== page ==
Turning Year: Waiting for the oak and ash to awake

Oak, left, and ash  splash or soak?
Oak, left, and ash  splash or soak?
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Many trees were held back by the cold winds, but now they’re looking their best with bright new leaves. Well, almost all. Oak and ash are always last to awake.

Weather prophets watch these two keenly because of this well-known saying: “Oak before ash, sign of a splash. Ash before oak, sign of a soak.” In other words, if ash wins the race, invest in a summer mac and matching wellies.

Yes, it’s an old saw, but there is something in it. Oaks wait for temperatures to rise before opening their buds. For ash trees, increasing day length is the trigger.

The contest is over in southeast England, where oaks came first. On the northeast coast the oaks still sleep. But, oh dear, the ash’s black buds have already cracked open, spilling out clusters of curious purplish flowers. The leaves are not far behind.

To test the old saying in your area – weather lore only applies locally –find an oak and an ash that are fairly close together. Even if they already have young leaves, it’s usually possible to tell which is ahead.

Wild cherries defied the blackthorn winter and are now in full bloom; their elegant habit and delicate, dangling flowers have inspired many a poet.

In parks and gardens, Japanese cherries bear posies of buds among fresh, bronzed leaves – soon they’ll be a mass of pink ruffles.

Apple trees are rushing to catch up, and we can only hope their flowers don’t get nipped. Chilling winds are not uncommon in May, and nor are frosts. Fruit growers used to dread May 9-14, for the annual cold snap that could devastate tree blossom. This was the time of the so-called Ice Saints: Mamertus, Pancras, Servatius and Boniface.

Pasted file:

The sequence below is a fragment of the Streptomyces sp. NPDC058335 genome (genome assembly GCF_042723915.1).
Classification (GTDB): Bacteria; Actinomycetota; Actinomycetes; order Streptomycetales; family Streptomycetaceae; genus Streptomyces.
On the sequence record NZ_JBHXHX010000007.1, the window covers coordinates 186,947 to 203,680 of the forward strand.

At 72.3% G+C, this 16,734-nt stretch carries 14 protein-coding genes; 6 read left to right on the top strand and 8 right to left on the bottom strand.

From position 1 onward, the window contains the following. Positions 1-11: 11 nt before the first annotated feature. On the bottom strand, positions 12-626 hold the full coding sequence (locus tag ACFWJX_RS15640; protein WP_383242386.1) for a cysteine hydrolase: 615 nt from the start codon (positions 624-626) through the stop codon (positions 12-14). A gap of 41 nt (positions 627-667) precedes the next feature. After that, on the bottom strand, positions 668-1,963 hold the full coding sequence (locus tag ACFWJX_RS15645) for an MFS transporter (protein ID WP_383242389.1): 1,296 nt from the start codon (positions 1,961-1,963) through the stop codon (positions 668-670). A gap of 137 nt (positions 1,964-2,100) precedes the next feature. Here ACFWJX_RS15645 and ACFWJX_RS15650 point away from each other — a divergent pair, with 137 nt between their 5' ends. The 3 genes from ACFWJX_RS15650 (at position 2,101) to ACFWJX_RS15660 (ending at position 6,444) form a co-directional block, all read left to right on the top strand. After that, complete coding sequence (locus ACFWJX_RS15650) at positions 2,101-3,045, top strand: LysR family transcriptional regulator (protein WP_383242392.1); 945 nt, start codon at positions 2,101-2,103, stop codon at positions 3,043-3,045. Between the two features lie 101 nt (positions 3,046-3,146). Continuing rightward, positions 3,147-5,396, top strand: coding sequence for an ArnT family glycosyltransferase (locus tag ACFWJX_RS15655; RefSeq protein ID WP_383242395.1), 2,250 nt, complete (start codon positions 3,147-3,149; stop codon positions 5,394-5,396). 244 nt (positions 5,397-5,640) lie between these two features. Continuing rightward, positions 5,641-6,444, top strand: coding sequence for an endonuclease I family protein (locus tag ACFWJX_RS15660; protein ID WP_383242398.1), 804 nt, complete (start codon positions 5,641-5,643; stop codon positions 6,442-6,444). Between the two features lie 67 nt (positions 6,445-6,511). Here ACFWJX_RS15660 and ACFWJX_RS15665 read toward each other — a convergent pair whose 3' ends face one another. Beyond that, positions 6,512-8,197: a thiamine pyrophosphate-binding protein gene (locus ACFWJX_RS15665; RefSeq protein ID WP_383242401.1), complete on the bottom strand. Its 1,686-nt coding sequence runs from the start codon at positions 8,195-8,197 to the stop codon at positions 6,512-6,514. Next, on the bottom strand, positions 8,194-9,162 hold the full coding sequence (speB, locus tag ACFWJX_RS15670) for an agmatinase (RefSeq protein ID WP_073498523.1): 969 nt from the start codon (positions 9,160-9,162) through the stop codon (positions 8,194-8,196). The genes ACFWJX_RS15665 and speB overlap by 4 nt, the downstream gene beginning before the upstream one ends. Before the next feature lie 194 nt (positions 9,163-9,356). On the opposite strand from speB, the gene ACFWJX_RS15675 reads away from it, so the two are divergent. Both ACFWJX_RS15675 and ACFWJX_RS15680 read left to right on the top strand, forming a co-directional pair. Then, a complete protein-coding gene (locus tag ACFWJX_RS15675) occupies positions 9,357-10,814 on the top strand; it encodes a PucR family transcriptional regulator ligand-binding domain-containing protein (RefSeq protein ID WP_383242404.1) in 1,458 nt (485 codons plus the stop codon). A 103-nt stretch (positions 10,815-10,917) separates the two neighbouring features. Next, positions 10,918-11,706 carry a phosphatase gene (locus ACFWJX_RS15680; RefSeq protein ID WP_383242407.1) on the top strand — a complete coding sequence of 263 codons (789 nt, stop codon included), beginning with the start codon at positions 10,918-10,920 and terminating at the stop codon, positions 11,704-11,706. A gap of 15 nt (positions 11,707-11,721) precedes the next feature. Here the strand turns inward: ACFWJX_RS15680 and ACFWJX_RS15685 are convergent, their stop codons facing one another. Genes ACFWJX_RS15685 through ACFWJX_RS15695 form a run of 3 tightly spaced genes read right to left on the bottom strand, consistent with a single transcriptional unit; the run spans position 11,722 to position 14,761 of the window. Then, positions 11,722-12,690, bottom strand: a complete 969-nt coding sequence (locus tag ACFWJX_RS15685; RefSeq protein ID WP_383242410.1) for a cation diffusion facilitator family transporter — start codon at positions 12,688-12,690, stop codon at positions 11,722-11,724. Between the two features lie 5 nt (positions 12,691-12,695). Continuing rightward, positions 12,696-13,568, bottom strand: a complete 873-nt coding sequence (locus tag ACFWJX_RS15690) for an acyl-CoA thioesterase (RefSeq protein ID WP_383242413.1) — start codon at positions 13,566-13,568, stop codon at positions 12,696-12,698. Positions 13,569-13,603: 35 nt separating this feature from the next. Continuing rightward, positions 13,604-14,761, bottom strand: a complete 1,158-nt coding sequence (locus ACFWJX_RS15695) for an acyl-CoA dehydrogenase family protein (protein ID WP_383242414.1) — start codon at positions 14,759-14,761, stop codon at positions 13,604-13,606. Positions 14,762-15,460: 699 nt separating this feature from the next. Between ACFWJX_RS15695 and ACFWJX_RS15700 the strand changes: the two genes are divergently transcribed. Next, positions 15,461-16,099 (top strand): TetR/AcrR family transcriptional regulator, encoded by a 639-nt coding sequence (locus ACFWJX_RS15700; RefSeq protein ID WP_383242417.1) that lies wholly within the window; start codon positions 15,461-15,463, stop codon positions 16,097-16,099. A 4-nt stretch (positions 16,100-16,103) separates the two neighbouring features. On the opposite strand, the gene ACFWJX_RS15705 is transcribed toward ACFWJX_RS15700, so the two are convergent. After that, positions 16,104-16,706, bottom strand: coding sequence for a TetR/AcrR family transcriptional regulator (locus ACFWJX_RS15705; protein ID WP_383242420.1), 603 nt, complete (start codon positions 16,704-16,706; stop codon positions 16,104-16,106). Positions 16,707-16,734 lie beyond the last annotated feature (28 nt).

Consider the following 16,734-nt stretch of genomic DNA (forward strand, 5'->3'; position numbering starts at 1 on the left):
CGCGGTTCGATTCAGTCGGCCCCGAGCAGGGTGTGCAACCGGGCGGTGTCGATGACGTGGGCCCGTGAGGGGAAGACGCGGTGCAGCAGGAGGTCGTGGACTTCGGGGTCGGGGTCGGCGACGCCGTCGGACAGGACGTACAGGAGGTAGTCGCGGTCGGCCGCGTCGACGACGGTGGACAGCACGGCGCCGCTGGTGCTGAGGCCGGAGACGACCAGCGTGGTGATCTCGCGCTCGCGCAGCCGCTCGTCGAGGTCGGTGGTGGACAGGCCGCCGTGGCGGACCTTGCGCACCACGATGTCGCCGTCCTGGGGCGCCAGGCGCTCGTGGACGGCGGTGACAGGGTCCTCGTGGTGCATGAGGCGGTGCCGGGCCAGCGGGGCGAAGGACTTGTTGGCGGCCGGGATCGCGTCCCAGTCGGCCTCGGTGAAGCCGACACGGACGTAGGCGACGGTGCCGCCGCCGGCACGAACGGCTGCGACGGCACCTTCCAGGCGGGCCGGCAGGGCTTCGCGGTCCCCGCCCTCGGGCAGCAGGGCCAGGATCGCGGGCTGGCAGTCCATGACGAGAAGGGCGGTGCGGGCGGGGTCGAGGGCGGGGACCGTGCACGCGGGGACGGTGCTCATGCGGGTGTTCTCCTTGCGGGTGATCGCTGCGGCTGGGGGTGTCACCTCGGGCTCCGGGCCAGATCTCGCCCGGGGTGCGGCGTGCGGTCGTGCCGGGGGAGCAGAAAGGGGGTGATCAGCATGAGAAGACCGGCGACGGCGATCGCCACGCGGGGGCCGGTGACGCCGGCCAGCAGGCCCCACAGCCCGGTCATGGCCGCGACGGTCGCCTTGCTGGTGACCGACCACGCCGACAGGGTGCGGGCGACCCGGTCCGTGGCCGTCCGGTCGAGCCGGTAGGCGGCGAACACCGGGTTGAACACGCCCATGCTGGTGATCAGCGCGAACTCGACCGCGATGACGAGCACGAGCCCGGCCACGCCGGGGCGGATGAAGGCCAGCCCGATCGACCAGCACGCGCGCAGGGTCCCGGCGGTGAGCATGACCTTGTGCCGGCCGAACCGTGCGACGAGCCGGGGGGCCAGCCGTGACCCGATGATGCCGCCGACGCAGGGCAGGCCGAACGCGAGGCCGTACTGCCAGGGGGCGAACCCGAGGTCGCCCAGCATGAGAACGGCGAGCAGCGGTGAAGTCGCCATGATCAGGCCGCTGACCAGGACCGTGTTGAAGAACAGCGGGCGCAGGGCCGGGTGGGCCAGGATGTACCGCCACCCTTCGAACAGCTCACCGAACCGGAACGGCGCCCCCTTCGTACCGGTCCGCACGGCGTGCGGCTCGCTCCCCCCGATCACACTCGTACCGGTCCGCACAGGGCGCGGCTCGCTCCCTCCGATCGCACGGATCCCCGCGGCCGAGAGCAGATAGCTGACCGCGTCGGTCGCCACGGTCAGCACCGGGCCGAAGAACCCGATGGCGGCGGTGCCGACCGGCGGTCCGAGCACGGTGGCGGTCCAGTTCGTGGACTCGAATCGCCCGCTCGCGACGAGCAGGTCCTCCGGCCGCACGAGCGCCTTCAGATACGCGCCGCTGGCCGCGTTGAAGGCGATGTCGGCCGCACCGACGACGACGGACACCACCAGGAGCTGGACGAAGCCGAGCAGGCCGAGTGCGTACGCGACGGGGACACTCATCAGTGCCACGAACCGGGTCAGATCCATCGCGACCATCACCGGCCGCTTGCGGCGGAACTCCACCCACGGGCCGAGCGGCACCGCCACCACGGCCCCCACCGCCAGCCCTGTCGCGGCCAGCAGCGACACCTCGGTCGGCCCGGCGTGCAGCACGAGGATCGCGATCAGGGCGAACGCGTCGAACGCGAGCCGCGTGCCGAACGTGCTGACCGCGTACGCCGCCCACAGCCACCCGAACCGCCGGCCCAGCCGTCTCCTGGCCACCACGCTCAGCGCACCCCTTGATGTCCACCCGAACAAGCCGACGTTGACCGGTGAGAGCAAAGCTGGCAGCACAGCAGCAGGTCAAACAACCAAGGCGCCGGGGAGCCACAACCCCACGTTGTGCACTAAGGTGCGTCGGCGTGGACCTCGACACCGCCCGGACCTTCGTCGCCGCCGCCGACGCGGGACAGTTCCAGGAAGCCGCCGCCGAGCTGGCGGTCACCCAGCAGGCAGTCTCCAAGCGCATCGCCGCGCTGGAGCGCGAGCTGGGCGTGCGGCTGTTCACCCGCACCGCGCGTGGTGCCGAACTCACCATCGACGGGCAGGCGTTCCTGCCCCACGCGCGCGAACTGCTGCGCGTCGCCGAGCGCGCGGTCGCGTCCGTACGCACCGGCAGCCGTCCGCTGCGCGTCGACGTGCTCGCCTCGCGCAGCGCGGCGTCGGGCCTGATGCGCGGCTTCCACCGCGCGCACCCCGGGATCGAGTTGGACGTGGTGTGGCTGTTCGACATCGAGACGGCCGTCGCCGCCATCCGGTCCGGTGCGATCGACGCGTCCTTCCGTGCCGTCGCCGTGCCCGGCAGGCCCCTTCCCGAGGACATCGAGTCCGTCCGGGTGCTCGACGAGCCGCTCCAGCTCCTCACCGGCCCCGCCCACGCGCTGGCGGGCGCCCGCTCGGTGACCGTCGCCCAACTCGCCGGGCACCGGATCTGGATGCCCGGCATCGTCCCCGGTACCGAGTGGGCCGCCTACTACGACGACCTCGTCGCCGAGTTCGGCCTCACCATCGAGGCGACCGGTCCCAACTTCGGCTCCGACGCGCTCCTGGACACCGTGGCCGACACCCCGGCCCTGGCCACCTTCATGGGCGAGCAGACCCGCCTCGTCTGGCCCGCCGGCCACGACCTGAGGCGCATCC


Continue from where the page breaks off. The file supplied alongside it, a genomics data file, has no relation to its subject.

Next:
Records confirm that mid-May is often cold, especially before a reasonably good summer. Regarding the holiday months, folklore names May 25 as the date to watch – St Urban’s Day, it says, shows us what summer will bring.

Perilous flight

Cuckoos have arrived safely from Africa, but there’s sad news about Vigilamus, one of the cuckoos tagged by the British Trust for Ornithology. Poor Vigilamus arrived back on the North York Moors at the time of those heavy snow showers, since when there have been no more signals from his satellite tag.

Happily another BTO cuckoo, Coo, has returned to the Fylingdales area and his signals show that he’s moving around, no doubt searching for a mate.

Have you heard a cuckoo yet? Moorland valleys, wetlands, and open woodland are the places to catch that distinctive call. It’s clear and loud because it needs to carry some distance if the solitary cuckoo is to find a mate. Apparently, some adult cuckoos leave Britain as early as the end of June, so they’ve no time to lose.

If grim weather kept you indoors on May 1 there’s another chance to welcome summer. The 12th is Old May Day, a legacy of 1752 when eleven days were dropped to align England with the Gregorian calendar.

Some communities held their events on the “old” day, eleven days later than everyone else. Maybe they had good reason – what’s May Day without the may? Hawthorn rarely flowers for the 1st, yet on Old May Day it’s usually in full, riotous bloom.